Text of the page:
-Pat
     
  9. Nov 8, 2006 #49

    I will have Jason respond, but in short Jerry collected these plants legally in Peru back in the 1980's (that was before CITES was around). Jason does think that they may be a natural hybrid between besseae and dallesandroi, but like I said earlier Jerry collected them before dallesandroi was described so at the time they were all labeled as Phrag. besseae.

    Robert
     
  10. Nov 8, 2006 #50

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    I can understand why there was no confusion about the plant back then, but that doesn't explain the confusion less than a year ago when I was sold the plant labeled as a besseae.
     
  11. Nov 8, 2006 #51
    I said Jason believes they may be a natural hybrid. Jerry is the one that probably sold the plant to you, and he still believes they are pure Phrag. besseae (They are all still labeled as Phrag. besseae).


    Robert
     
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  12. Nov 8, 2006 #52

    kentuckiense

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    err... Hasn't d'allesandroi only been observed in Ecuador?
     
  13. Nov 8, 2006 #53
    I am sorry I was mistaken (I edited my above statement)....Yes dallesandroi was first discovered in Ecuador, and that is probably where most are. I was just getting confused about the whole story that no "besseae's" are still in Peru.

    What I was trying to say was that there are 2 extreme populations of what I consider to be the same species. One population is considered by some as being Phrag. besseae and the other as Phrag. dallesandroi, but I think that gene flow still occurs from one population to the other, as it is hard to draw a line between individuals from separate populations, especially if you have so called hybrids that occur in nature (like the one Jerry found in Peru).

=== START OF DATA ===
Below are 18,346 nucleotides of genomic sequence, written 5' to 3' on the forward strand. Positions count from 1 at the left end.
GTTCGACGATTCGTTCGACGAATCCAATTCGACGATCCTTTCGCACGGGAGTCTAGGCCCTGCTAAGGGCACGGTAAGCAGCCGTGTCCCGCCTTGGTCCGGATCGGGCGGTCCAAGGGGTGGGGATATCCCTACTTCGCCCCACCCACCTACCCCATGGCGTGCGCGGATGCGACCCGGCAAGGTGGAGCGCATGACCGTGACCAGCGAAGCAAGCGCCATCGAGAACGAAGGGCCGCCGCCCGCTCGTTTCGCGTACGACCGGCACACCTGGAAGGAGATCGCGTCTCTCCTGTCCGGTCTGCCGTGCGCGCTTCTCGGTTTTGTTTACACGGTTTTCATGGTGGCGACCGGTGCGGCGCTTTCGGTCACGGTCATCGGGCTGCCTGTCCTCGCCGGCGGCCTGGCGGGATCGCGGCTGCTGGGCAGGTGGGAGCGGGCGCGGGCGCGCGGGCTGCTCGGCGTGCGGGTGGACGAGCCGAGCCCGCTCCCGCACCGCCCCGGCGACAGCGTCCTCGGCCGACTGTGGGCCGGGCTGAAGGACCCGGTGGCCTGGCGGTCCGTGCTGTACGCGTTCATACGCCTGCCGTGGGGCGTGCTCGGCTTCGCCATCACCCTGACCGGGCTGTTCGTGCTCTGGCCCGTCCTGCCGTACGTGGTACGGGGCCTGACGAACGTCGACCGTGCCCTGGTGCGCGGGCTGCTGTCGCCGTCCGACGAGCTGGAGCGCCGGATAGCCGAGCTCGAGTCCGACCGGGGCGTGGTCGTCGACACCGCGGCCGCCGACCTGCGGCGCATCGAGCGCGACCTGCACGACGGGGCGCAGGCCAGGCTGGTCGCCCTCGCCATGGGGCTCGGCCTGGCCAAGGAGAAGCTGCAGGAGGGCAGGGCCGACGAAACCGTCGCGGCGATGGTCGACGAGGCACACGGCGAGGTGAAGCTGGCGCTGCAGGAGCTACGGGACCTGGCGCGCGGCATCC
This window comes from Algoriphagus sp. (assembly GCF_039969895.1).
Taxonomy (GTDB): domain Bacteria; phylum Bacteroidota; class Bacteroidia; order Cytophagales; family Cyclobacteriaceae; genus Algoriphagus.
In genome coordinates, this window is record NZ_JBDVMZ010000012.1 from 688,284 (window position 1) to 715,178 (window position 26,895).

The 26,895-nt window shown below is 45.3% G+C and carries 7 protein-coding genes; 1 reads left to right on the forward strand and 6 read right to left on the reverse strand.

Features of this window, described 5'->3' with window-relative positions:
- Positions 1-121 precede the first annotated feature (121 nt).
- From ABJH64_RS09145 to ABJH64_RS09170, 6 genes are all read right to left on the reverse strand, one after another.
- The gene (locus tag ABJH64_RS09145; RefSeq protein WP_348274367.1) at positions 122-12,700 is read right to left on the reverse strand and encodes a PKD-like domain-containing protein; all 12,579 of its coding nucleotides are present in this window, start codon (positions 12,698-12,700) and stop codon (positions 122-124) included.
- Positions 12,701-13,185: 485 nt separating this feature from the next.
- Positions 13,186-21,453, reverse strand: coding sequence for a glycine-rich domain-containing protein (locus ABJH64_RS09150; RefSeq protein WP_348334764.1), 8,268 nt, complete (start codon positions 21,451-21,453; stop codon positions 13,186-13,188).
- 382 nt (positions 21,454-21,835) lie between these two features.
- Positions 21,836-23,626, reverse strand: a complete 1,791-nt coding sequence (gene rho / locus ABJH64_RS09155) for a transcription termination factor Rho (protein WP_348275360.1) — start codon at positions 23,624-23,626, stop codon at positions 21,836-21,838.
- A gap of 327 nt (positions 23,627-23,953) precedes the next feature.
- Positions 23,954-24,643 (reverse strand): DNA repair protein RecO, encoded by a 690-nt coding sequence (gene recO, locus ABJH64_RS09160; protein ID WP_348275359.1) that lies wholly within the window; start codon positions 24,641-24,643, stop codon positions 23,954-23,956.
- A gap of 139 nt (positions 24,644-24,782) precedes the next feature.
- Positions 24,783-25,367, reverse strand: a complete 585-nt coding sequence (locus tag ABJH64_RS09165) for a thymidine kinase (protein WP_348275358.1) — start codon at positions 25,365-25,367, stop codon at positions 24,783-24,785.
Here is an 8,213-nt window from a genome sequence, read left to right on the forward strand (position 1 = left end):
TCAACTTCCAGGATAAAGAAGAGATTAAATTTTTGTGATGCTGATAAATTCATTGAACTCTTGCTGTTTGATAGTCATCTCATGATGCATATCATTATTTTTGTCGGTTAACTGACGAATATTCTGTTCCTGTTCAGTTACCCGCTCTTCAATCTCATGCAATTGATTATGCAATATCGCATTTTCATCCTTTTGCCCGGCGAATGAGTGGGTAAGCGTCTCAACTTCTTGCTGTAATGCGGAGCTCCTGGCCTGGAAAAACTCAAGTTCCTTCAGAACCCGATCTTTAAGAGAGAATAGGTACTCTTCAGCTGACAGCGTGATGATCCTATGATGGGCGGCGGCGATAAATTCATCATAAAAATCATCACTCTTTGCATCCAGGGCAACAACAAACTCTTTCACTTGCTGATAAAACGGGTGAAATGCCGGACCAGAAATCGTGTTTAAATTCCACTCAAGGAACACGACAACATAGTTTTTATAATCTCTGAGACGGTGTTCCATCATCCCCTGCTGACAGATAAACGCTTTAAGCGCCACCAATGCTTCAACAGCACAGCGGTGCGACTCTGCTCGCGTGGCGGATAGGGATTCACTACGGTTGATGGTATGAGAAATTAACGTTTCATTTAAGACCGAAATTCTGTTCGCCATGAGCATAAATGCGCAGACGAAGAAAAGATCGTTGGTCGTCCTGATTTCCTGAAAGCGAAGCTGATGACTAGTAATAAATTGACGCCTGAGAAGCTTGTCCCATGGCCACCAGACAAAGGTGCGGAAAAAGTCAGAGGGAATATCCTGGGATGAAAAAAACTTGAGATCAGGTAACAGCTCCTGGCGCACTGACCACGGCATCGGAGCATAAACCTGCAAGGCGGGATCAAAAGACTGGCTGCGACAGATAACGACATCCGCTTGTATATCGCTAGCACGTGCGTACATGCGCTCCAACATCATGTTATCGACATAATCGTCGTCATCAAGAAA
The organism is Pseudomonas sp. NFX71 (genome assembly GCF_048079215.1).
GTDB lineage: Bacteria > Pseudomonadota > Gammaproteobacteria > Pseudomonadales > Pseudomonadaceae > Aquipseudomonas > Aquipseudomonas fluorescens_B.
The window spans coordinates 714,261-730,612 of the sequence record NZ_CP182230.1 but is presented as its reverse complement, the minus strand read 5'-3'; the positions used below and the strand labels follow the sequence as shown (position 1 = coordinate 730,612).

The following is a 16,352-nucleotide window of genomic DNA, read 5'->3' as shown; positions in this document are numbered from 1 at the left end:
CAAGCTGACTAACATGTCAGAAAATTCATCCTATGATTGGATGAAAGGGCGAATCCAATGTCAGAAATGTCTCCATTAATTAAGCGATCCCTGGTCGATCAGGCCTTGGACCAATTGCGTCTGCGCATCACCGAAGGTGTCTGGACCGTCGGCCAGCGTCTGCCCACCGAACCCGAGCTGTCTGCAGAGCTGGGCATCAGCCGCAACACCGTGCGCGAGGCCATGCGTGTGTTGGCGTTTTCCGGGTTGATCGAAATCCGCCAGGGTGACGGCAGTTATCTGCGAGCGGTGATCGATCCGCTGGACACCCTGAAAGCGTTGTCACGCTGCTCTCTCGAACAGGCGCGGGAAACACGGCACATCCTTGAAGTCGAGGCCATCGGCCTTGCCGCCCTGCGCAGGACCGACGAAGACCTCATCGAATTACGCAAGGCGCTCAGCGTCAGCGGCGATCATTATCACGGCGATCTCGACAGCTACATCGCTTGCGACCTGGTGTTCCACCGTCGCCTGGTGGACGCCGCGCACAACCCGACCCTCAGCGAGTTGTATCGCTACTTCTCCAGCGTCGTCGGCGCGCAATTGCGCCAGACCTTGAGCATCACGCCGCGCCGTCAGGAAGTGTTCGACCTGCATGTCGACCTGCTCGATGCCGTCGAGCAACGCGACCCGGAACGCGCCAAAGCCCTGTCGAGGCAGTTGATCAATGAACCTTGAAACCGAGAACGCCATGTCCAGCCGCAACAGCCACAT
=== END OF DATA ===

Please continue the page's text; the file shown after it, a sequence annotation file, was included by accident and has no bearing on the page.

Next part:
To me these so called "hybrid" populations are just intermediate populations between the 2 extreme populations. Also to me the fact that they have a stolon or are clump forming is not a good characteristic to differentiate between the 2 species. Also the pouch length can vary a lot within a species, so this also is not a good charcteristic.

    And I do think that plants were found in Peru that some people consider to be Phrag. dallesandroi (but I would call them besseae).

    Robert
     
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  14. Nov 8, 2006 #54

    Mahon

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    I realize that you corrected yourself in another post about Phrag. dalessandroi... I too have been adament in saying Phrag. dalessandroi is a mere variety of Phrag. besseae... but doing a little more research will reveal that they are closely related, but distinct... if we go by DNA analysis, it would be assumed that Phrag. dalessandroi is a seperate taxon than Phrag. besseae. A morphological approach would suggest that they are the same species, just a subspecies (as they are both red)... if we go to the distribution of the species, we realize that Phrag. besseae makes a wide coverage area, while Phrag. dalessandroi found right in the middle of the populations... it could be assumed that the merge between both taxa would yield natural hybrids of both species, but no proof that I have heard of yet.